Boats are great, but you’ll want to stay safe while you’re on the water. Review these safety tips and you’re sure to have fun with friends and family while out on the waves.
Inspect Your Boat
An important element of water safety is the sea-worthiness of your craft. You’ll want to check everything before your head out. You can either get an in-person or online free vessel safety check from the US Coast Guard, or perform your own before you launch. Common items you should inspect include:
- Engine inspection – if your boat has an in-board motor, pop the hatch and check for leaks and excess water in the bilge. If your boat has an outboard motor, inspect for leaks and strong gas odors, which may indicate an engine problem. Of course, you will want to ensure you have sufficient fuel too.
- Radio & lights – test your lights and communication equipment and check all connections for corrosion.
- Emergency beacon – the best protection on the water is preparation. If you have an Emergency Position Indicating Radio Beacon (EPIRB) or Personal Locator Beacon (PLB), test it before you’re in open water.
- Lifejackets – ensure you have a proper lifejacket for every person on board. Three-quarters of fatal boating accidents are from drowning, and 85 percent of victims were not wearing a life jacket.
- Fire extinguisher – check your fire extinguisher periodically to ensure it is charged and useable.
- Emergency/survival kit – at the very least, you should have a well-stocked first aid kit and emergency food supplies for a day.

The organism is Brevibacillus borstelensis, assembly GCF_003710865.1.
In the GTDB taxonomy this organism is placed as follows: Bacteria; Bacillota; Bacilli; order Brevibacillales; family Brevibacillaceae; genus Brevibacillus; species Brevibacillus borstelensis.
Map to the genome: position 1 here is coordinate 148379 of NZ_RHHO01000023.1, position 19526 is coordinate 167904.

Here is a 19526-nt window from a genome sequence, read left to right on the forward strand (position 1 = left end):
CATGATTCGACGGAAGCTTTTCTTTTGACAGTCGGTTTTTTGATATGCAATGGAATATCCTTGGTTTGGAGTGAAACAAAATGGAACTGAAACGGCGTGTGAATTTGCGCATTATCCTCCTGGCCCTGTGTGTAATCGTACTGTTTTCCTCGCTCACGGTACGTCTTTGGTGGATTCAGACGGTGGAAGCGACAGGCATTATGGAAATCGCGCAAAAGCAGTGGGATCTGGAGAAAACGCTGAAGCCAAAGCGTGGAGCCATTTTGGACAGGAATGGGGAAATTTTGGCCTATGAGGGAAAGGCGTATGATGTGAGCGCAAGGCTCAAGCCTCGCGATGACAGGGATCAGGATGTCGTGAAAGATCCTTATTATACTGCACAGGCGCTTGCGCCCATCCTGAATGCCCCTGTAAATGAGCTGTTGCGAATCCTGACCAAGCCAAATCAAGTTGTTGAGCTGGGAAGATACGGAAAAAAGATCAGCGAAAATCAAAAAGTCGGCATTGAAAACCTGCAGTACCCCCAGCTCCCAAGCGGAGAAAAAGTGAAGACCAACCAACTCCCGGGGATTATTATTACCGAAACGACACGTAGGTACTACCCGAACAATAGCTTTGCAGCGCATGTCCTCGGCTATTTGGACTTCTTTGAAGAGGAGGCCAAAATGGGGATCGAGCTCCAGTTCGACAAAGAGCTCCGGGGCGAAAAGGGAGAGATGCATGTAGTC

Create a Float Plan
Letting someone else know where you’re going and when you plan to return is very important. A float plan provides vital information should something go awry. Whether you inform a family member or your local marina is up to you, but tell someone. It narrows the search should rescue crews need to find you.
A basic float plan includes your name, address, and phone number as well as the specifics about your boat such as the boat type and registration. Of course, you’ll want to include a trip itinerary, preferably with a map.
Check the Weather
This might seem obvious, but weather often changes very quickly. A local weather service with radar is often the best places to find current and upcoming weather events.
If the forecast is iffy, don’t risk it. Stormy weather is irritating on land, but it can be a nightmare on the water, especially when there’s high winds and lightning.
Know Your Boat
Handling a boat is fun, but not everyone knows how to do it properly. If you’re new to boating or you want share the adventure, ensure all operators know boat safety, operations, and how to handle the vessel.
Some states require boat education courses, and with good reason. Education prepares you for problems that can occur on the water and teaches you how to respond. You can take a course locally or online, and since 71 percent of deaths on boats involved operators without boating safety instruction, it makes perfect sense to stay safe.
Use Common Sense
The U.S. Coast Guard that reports recreational boating accidents and deaths continue to rise each year. People choose to drink alcohol while on the water, which impairs judgment and may lead to unsafe speeds and decisions or missing potential dangers.
Some people also overload their boat and their passengers stand while the boat’s in motion. To make matters worse, they’re not wearing a lifejacket and many don’t know how to swim.
You don’t need to be an expert swimmer to ride in a boat, but you should at least have basic survival skills. You can take swimming lessons through the American Red Cross or other agencies. They’re not expensive and anyone can learn.
Have fun on the water, but stay safe, too. If you follow these top 5 boat safety tips, you’ll have a blast and greatly reduce the chances of problems while on the water. Check with your insurance agent so you know you have proper coverage before you head out. You’ll want to protect your assets and yourself from potential risks so you can have a truly worry-free adventure.